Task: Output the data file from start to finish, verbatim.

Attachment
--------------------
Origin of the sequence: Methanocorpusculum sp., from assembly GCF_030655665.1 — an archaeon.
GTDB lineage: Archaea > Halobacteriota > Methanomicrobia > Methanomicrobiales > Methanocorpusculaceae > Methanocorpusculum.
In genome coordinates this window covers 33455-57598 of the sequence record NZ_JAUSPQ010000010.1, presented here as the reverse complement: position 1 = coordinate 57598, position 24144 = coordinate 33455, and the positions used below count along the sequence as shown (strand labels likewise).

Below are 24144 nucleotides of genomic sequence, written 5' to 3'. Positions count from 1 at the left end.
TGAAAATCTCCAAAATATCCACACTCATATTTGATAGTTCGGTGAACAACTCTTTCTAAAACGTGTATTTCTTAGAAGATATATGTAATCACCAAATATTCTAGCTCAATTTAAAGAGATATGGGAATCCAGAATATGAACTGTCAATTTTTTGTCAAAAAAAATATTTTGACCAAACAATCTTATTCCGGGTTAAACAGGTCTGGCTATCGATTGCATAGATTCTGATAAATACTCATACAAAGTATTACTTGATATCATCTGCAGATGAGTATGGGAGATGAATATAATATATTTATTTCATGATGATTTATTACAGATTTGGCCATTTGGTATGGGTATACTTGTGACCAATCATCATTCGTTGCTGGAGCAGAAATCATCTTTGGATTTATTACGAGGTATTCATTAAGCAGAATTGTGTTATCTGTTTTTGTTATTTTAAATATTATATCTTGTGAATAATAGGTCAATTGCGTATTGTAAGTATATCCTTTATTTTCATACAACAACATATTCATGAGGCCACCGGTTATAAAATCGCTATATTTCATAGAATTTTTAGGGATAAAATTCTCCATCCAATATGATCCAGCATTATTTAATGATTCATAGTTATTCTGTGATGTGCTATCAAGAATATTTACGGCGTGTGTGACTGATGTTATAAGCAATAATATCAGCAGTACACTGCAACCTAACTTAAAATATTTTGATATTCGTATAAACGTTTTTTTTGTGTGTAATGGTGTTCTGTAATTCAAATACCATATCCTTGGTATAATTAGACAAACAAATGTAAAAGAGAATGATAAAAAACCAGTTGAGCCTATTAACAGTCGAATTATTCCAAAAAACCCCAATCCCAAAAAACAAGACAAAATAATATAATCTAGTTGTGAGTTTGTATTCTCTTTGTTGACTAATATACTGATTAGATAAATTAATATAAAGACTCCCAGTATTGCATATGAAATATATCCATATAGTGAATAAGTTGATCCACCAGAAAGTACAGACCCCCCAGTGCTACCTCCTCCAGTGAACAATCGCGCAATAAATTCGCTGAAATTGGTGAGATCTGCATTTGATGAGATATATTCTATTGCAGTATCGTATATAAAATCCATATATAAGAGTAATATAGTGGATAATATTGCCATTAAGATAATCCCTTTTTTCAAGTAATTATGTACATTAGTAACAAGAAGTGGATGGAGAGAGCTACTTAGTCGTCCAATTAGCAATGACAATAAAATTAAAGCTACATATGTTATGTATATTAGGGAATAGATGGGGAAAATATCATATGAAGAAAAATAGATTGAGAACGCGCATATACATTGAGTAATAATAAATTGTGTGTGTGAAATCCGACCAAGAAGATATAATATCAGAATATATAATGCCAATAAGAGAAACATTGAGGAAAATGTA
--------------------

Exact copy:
Origin of the sequence: Methanocorpusculum sp., from assembly GCF_030655665.1 — an archaeon.
GTDB lineage: Archaea > Halobacteriota > Methanomicrobia > Methanomicrobiales > Methanocorpusculaceae > Methanocorpusculum.
In genome coordinates this window covers 33455-57598 of the sequence record NZ_JAUSPQ010000010.1, presented here as the reverse complement: position 1 = coordinate 57598, position 24144 = coordinate 33455, and the positions used below count along the sequence as shown (strand labels likewise).

Below are 24144 nucleotides of genomic sequence, written 5' to 3'. Positions count from 1 at the left end.
TGAAAATCTCCAAAATATCCACACTCATATTTGATAGTTCGGTGAACAACTCTTTCTAAAACGTGTATTTCTTAGAAGATATATGTAATCACCAAATATTCTAGCTCAATTTAAAGAGATATGGGAATCCAGAATATGAACTGTCAATTTTTTGTCAAAAAAAATATTTTGACCAAACAATCTTATTCCGGGTTAAACAGGTCTGGCTATCGATTGCATAGATTCTGATAAATACTCATACAAAGTATTACTTGATATCATCTGCAGATGAGTATGGGAGATGAATATAATATATTTATTTCATGATGATTTATTACAGATTTGGCCATTTGGTATGGGTATACTTGTGACCAATCATCATTCGTTGCTGGAGCAGAAATCATCTTTGGATTTATTACGAGGTATTCATTAAGCAGAATTGTGTTATCTGTTTTTGTTATTTTAAATATTATATCTTGTGAATAATAGGTCAATTGCGTATTGTAAGTATATCCTTTATTTTCATACAACAACATATTCATGAGGCCACCGGTTATAAAATCGCTATATTTCATAGAATTTTTAGGGATAAAATTCTCCATCCAATATGATCCAGCATTATTTAATGATTCATAGTTATTCTGTGATGTGCTATCAAGAATATTTACGGCGTGTGTGACTGATGTTATAAGCAATAATATCAGCAGTACACTGCAACCTAACTTAAAATATTTTGATATTCGTATAAACGTTTTTTTTGTGTGTAATGGTGTTCTGTAATTCAAATACCATATCCTTGGTATAATTAGACAAACAAATGTAAAAGAGAATGATAAAAAACCAGTTGAGCCTATTAACAGTCGAATTATTCCAAAAAACCCCAATCCCAAAAAACAAGACAAAATAATATAATCTAGTTGTGAGTTTGTATTCTCTTTGTTGACTAATATACTGATTAGATAAATTAATATAAAGACTCCCAGTATTGCATATGAAATATATCCATATAGTGAATAAGTTGATCCACCAGAAAGTACAGACCCCCCAGTGCTACCTCCTCCAGTGAACAATCGCGCAATAAATTCGCTGAAATTGGTGAGATCTGCATTTGATGAGATATATTCTATTGCAGTATCGTATATAAAATCCATATATAAGAGTAATATAGTGGATAATATTGCCATTAAGATAATCCCTTTTTTCAAGTAATTATGTACATTAGTAACAAGAAGTGGATGGAGAGAGCTACTTAGTCGTCCAATTAGCAATGACAATAAAATTAAAGCTACATATGTTATGTATATTAGGGAATAGATGGGGAAAATATCATATGAAGAAAAATAGATTGAGAACGCGCATATACATTGAGTAATAATAAATTGTGTGTGTGAAATCCGACCAAGAAGATATAATATCAGAATATATAATGCCAATAAGAGAAACATTGAGGAAAATGTA